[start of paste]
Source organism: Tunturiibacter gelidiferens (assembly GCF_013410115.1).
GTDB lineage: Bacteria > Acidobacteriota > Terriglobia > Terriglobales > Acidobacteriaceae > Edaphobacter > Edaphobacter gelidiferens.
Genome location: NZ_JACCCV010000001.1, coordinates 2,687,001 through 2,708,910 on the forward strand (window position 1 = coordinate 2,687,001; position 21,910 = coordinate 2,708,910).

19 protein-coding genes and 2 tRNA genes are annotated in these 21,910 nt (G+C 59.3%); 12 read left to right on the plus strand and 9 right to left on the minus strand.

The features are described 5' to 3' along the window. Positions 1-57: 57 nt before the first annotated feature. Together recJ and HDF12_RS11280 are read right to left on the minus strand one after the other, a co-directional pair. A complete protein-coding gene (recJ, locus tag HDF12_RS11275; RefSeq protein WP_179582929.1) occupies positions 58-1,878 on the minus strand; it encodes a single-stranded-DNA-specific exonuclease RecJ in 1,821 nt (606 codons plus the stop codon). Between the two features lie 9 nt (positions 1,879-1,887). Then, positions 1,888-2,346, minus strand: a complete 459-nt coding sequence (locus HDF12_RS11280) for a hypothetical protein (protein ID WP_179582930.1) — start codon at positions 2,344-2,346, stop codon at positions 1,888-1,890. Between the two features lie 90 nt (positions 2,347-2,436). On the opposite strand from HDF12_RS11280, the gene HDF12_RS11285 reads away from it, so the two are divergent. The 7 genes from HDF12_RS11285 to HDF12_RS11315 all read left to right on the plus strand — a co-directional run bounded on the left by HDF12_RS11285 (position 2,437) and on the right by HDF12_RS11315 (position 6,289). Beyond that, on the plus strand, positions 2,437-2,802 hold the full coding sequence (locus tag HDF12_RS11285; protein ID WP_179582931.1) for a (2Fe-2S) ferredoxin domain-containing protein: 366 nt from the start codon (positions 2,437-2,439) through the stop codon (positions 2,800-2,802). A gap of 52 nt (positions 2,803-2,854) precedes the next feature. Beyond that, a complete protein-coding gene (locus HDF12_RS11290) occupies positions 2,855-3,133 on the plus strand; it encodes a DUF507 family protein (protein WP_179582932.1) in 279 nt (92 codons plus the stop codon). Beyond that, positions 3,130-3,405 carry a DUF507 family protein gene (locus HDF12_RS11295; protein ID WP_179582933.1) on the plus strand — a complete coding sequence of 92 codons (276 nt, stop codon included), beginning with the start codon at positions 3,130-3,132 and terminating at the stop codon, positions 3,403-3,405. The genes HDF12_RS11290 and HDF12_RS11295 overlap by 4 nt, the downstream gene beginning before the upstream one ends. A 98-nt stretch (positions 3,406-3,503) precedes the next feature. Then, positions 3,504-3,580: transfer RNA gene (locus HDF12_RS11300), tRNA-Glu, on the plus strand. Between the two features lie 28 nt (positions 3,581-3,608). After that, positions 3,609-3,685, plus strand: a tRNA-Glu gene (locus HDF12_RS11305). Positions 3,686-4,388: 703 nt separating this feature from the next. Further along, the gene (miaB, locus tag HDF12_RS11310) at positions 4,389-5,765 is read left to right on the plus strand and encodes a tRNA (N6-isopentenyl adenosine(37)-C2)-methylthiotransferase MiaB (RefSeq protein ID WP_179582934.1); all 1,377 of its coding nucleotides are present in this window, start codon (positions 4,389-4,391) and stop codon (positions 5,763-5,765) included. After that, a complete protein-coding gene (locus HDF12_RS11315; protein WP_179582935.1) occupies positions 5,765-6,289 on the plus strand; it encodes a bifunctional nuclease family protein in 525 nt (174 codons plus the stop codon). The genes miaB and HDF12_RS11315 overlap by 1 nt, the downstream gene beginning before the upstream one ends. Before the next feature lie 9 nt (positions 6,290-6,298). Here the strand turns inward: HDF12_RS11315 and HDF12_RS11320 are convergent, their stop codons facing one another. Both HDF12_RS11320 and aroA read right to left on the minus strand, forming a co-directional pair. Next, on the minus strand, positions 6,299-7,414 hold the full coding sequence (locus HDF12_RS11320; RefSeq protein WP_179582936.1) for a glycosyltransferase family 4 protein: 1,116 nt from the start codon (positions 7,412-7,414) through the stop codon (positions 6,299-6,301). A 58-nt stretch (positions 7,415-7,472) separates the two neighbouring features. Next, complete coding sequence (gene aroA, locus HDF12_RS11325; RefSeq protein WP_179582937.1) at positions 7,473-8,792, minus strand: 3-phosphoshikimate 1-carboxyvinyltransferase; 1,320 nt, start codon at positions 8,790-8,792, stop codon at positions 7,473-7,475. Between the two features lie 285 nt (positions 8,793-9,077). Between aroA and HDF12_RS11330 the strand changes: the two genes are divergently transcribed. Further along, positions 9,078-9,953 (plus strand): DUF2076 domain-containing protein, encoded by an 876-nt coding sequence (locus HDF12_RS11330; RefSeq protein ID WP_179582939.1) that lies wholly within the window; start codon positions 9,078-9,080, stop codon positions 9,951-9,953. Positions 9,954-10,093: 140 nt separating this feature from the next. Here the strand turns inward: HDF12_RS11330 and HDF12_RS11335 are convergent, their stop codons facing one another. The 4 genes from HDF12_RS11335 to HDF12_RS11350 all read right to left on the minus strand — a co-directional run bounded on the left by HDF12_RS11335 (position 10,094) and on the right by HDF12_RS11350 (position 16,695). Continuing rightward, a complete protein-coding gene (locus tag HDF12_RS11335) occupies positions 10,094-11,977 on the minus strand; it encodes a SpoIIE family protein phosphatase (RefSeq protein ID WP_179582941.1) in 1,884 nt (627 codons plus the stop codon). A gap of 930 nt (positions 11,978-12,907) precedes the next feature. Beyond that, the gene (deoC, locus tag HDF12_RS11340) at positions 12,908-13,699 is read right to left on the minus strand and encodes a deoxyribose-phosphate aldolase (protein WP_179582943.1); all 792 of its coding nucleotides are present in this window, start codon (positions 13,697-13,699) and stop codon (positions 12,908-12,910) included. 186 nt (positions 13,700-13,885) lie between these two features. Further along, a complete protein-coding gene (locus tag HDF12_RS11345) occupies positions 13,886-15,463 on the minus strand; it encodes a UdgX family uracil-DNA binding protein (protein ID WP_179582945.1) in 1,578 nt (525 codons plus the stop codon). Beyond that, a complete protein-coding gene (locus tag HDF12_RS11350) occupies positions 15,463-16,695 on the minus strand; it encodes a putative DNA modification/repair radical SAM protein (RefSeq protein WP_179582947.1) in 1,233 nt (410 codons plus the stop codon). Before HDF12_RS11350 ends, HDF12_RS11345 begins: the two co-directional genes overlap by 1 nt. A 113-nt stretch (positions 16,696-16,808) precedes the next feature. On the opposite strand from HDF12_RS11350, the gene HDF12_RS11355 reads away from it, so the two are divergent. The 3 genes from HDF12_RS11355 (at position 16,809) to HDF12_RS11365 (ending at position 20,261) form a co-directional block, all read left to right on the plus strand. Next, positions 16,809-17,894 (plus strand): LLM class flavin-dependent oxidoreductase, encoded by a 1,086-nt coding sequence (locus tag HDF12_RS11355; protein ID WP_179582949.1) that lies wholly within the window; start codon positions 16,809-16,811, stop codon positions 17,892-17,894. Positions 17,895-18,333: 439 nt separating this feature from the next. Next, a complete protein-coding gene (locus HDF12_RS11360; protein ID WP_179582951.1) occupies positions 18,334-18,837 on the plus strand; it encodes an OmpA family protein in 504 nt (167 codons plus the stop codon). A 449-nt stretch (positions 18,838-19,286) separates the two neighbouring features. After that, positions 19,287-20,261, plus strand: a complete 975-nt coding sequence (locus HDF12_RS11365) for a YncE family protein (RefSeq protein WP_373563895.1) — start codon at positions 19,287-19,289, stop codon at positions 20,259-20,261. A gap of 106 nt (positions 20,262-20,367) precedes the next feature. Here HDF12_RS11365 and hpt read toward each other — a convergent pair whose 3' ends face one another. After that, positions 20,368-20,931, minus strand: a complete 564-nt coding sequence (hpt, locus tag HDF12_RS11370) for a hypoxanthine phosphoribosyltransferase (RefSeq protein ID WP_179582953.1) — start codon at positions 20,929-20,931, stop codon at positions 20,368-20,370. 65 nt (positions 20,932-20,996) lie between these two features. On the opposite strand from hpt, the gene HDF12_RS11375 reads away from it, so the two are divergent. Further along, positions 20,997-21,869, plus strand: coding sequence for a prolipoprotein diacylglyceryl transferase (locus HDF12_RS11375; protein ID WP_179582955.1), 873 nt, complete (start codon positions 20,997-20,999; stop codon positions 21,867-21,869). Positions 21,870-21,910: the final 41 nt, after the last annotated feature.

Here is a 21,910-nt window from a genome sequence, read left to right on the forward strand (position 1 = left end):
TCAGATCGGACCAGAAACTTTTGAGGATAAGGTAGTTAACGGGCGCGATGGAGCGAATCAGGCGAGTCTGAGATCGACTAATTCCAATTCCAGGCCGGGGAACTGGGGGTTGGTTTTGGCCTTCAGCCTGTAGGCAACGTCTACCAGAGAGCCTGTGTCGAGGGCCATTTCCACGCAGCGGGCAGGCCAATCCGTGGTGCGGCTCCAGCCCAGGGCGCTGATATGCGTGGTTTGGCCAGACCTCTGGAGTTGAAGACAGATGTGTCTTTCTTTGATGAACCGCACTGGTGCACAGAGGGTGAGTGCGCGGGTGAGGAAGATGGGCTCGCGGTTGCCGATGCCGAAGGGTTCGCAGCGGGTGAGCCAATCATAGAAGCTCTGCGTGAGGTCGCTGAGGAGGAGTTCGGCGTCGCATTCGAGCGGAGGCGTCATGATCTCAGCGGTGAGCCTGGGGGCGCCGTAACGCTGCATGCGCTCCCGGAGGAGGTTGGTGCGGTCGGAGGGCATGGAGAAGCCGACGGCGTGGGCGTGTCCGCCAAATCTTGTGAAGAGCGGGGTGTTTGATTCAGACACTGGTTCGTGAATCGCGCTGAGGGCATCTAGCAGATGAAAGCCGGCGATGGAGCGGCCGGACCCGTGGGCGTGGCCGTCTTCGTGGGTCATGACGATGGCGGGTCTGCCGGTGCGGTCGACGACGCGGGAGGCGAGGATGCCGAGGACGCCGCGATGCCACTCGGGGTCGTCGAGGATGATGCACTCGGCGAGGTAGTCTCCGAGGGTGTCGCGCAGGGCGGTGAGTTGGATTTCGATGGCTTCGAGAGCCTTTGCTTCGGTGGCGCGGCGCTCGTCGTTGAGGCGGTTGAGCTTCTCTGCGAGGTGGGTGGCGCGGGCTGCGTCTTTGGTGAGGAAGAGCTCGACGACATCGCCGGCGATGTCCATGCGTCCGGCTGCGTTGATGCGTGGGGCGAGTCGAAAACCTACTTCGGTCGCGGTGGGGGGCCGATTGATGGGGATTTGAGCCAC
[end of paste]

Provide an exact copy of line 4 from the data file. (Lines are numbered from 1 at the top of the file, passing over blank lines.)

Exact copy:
19 protein-coding genes and 2 tRNA genes are annotated in these 21,910 nt (G+C 59.3%); 12 read left to right on the plus strand and 9 right to left on the minus strand.